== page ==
The Upper Tribunal decision of Cain v Islington Borough Council [2015] UKUT 542 (LC) dealt with a leaseholder’s application to decide whether service charges were reasonable, including those dating from twelve years ago.

The leaseholder bought a lease of a one-bedroom flat in 2002. The freeholder was the London Borough of Islington. In July 2014 he applied to the First-tier Tribunal (Property Chamber) to decide the reasonableness of the service charges raised for the twelve-year period from 2002 to 2013.

The tribunal decided that he could not challenge service charges from more than six years ago, as he had agreed or admitted to them. He had paid them, and also waited for a very long period before challenging them. Under the Landlord and Tenant Act 1985 no application may be made to decide liability to pay service charges where they have been agreed or admitted by the leaseholder.

The leaseholder appealed to the Upper Tribunal and his appeal was dismissed.

The Upper Tribunal concluded that an agreement or admission for the purposes of the 1985 Act may be clear-cut, or objectively understood from the facts and circumstances. The making of a single payment on its own is not enough to prove agreement or admission. But making multiple payments over time might be enough, especially if they were a series of payments of service charges, and the payments were made without complaint.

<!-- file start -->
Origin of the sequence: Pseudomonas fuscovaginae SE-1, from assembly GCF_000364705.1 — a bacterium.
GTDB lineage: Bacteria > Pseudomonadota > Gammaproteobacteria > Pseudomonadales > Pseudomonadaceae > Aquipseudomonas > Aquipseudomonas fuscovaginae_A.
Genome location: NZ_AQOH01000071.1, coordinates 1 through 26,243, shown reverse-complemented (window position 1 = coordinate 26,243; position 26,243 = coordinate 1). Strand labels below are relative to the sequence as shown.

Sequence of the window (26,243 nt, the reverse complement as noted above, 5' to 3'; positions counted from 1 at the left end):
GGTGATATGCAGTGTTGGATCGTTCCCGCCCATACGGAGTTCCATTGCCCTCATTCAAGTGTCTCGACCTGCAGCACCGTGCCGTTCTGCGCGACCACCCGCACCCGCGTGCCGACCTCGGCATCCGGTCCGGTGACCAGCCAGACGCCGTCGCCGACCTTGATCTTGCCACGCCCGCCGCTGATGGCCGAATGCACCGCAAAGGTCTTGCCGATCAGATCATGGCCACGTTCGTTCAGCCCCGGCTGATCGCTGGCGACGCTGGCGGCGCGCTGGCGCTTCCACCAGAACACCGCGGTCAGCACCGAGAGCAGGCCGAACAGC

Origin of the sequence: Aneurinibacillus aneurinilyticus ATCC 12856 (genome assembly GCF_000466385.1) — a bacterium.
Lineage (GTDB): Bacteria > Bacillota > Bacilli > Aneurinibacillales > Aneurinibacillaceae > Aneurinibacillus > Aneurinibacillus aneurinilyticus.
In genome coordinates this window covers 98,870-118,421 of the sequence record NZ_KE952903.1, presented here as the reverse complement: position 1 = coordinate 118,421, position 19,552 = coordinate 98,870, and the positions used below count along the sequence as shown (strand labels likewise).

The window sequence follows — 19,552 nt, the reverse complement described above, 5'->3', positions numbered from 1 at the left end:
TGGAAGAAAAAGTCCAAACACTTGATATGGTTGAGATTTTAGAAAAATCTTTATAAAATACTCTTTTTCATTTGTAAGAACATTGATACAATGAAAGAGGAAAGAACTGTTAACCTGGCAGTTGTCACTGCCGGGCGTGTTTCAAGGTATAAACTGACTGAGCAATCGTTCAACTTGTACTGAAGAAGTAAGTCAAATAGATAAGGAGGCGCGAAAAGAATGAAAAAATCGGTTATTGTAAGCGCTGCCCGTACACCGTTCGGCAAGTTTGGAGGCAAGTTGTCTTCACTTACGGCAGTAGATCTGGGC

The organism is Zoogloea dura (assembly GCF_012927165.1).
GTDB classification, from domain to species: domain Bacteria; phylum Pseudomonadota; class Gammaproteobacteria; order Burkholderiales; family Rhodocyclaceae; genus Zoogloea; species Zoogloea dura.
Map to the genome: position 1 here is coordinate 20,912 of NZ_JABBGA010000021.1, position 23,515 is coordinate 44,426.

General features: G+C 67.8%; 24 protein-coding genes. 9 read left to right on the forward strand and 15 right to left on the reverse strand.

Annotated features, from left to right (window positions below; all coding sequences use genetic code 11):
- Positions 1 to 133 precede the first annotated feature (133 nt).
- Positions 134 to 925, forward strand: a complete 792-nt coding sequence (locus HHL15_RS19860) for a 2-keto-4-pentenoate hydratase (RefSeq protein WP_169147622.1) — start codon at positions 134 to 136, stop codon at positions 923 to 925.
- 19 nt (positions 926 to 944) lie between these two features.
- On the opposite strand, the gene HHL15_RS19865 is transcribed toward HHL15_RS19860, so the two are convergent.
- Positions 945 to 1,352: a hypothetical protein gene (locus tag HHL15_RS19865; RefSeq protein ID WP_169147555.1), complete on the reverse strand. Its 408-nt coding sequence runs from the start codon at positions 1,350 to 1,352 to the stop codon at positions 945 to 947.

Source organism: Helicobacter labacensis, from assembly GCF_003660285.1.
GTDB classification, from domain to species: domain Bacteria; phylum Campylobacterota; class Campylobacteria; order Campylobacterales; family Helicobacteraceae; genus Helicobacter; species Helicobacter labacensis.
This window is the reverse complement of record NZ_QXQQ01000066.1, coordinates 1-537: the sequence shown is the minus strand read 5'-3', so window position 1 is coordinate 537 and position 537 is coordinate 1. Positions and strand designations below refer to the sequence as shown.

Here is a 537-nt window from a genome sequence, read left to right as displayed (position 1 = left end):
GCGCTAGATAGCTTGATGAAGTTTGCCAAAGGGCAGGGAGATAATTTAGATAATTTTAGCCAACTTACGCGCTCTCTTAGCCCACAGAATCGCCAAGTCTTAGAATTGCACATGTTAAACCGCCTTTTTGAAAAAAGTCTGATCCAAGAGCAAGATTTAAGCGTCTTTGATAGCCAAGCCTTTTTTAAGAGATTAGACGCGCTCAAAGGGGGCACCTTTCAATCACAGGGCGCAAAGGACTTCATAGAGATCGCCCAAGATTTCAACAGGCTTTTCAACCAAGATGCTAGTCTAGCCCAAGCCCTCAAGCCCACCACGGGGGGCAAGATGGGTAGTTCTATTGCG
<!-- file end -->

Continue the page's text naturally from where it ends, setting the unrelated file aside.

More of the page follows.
Each case depends on the facts.

From the facts and circumstances in this case, the Upper Tribunal decided the First-tier Tribunal was entitled to conclude that the leaseholder had agreed or admitted the charges for the years 2001/02 to 2007. There had been a series of payments made in response to service charge demands throughout the six-year period and a long period of time had passed before the first challenge was made.

Our advice to leaseholders paying a service charge demand that they wish to dispute is to make it clear to the landlord or managing agent that payment is made without prejudice to their right to challenge the charge later. The leaseholder should not unduly delay pursuing their challenge of those charges.

LEASE is governed by a board, appointed as individuals by the Secretary of State for the Ministry of Housing, Communities & Local Government.